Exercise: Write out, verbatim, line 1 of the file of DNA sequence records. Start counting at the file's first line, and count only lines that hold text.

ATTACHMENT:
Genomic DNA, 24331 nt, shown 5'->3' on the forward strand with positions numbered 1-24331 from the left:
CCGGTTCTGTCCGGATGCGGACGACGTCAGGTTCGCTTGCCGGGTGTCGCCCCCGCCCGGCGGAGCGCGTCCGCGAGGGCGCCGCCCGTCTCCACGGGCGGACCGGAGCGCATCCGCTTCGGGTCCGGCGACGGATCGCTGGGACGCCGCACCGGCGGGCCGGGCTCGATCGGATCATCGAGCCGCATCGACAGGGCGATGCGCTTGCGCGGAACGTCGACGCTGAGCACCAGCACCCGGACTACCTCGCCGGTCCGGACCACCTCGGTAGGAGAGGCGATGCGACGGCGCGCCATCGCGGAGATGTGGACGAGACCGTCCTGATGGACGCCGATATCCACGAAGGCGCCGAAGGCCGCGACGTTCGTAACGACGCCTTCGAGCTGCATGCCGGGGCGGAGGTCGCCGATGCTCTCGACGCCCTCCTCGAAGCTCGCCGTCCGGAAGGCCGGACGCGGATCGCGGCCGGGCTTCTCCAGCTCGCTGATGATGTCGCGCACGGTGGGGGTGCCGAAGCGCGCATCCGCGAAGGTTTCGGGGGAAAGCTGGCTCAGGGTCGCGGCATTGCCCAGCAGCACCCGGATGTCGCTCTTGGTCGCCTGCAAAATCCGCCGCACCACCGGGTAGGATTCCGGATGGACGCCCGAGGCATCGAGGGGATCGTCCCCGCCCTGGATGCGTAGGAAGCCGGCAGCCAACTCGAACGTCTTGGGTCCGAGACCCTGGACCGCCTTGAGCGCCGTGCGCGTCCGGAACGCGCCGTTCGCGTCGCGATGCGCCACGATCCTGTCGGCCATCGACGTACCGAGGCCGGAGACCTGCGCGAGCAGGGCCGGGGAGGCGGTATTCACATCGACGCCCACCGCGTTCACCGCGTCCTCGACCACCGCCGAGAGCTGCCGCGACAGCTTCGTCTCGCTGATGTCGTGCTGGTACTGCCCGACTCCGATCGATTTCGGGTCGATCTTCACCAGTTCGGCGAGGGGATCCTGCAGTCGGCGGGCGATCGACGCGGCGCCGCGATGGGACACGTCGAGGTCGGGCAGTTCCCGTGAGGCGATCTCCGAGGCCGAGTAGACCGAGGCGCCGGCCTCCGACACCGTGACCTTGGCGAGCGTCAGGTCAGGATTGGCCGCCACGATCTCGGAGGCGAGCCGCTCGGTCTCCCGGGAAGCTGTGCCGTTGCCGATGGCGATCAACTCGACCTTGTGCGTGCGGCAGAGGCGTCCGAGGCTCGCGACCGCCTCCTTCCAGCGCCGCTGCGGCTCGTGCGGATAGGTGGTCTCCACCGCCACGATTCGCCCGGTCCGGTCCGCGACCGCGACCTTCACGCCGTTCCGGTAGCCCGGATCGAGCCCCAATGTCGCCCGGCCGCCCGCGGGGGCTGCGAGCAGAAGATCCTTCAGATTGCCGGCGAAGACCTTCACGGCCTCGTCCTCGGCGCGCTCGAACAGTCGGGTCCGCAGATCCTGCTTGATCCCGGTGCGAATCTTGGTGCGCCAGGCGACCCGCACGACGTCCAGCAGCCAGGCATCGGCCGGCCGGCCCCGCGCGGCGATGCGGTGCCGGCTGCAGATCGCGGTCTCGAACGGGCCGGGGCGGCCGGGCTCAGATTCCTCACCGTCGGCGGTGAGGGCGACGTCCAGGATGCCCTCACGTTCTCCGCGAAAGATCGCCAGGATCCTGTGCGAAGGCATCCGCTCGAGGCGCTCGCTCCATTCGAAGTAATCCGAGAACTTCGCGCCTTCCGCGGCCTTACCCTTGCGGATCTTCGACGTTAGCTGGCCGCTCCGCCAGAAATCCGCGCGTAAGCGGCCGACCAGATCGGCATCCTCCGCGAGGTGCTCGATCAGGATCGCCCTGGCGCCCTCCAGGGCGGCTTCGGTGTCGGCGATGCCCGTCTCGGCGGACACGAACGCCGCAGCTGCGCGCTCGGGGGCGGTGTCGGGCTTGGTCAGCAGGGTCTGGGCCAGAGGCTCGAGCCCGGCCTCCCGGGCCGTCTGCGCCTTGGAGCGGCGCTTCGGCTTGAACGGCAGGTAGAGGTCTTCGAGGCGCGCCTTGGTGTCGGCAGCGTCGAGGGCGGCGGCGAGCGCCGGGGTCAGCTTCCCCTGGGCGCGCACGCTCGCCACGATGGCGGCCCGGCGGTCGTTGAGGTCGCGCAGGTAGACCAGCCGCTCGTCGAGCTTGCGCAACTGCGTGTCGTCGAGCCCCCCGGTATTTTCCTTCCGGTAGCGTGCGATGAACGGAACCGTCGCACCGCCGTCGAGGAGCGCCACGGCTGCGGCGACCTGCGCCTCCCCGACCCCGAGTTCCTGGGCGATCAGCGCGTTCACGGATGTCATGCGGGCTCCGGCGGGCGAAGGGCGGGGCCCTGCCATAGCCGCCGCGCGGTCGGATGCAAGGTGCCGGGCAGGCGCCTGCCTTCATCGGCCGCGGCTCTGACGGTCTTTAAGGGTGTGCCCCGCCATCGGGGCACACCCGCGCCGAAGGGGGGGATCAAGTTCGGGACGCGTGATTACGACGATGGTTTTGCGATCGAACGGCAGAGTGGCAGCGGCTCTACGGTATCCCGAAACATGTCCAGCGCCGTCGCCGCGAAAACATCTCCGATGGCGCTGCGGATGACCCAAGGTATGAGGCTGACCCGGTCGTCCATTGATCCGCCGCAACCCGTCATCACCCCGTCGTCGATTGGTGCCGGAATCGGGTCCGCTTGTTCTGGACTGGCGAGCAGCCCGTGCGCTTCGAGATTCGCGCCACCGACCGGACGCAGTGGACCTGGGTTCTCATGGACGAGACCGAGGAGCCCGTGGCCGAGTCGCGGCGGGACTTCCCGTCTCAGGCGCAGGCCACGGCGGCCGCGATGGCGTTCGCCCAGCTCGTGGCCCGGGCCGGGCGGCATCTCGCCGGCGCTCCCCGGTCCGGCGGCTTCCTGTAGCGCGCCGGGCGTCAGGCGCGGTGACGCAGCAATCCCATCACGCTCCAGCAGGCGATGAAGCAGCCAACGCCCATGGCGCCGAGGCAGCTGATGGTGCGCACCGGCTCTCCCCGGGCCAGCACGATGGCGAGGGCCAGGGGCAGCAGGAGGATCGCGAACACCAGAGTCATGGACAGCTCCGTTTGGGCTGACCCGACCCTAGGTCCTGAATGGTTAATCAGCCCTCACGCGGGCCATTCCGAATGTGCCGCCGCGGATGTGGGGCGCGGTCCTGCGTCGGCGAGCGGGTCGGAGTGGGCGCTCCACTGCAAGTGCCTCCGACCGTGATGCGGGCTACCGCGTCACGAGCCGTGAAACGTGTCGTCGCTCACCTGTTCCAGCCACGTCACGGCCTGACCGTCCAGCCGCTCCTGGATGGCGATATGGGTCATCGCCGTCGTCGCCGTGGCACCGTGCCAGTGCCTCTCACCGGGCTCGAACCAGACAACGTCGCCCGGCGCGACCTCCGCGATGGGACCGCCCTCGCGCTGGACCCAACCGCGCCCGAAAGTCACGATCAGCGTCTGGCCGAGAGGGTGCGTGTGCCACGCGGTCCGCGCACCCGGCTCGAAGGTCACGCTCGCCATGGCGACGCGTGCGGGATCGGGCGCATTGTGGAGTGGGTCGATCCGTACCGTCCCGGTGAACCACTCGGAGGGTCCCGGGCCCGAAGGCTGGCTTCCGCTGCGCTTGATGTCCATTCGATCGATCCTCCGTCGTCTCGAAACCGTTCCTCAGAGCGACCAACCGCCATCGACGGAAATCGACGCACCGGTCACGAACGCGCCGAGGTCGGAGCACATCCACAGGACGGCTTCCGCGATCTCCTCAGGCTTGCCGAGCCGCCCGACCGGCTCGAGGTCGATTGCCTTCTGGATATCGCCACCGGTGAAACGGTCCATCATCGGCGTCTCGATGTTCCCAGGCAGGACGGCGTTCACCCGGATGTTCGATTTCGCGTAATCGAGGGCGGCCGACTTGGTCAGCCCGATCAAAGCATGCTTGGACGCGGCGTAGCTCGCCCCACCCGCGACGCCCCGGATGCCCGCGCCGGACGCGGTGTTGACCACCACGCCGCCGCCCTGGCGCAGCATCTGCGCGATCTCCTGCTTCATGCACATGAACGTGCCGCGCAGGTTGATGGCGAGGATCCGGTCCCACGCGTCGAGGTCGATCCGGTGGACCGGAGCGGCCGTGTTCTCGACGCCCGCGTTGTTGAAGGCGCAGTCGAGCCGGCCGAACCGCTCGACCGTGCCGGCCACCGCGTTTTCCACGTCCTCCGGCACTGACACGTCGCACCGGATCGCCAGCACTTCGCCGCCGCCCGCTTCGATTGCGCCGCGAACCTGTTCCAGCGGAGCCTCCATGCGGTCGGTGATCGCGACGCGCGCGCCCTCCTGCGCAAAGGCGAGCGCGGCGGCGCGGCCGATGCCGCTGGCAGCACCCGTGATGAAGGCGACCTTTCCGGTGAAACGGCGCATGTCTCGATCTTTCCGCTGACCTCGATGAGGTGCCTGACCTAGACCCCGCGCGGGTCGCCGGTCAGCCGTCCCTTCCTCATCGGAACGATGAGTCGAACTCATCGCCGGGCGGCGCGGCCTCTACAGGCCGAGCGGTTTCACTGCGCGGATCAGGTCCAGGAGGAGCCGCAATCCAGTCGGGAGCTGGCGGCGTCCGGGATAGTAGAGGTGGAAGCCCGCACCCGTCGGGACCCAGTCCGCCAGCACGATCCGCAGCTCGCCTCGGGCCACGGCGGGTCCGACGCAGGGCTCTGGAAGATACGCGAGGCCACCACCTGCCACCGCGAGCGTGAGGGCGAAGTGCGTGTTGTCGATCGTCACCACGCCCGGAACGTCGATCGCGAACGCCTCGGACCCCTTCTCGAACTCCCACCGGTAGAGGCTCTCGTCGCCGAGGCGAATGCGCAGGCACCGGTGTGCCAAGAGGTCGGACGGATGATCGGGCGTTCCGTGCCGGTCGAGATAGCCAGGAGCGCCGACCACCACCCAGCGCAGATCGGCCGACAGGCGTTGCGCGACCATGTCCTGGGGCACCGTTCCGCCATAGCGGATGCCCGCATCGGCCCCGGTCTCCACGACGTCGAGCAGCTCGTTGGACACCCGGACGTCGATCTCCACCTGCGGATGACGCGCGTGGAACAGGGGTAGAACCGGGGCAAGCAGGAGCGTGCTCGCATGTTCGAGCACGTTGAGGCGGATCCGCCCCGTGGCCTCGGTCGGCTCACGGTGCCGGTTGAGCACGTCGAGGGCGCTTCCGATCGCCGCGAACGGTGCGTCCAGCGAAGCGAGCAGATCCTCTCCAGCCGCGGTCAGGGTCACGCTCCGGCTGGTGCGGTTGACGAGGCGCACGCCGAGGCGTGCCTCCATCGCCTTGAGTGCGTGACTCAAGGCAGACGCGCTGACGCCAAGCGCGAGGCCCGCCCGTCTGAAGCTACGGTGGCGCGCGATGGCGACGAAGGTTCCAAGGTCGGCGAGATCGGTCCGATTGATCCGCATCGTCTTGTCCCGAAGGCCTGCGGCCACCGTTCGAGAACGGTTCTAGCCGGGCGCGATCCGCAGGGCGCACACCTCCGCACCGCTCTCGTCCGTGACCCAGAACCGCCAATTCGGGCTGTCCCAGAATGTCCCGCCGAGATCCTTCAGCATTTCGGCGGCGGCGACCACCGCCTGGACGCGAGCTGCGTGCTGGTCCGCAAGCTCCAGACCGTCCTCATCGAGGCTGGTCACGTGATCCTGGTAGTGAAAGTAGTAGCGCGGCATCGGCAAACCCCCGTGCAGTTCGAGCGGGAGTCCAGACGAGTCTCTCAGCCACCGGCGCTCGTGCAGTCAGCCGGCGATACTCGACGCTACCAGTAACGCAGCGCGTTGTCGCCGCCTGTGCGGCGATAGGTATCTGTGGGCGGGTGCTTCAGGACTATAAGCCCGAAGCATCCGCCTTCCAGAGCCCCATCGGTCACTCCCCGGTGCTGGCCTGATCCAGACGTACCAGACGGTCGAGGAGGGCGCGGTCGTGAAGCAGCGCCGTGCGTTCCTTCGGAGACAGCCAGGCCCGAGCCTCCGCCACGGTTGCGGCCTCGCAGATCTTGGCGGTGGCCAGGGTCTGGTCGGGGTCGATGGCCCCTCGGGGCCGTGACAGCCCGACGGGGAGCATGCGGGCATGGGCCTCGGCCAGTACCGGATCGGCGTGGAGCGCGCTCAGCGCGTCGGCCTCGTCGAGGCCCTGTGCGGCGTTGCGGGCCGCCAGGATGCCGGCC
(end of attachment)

Genomic DNA, 24331 nt, shown 5'->3' on the forward strand with positions numbered 1-24331 from the left: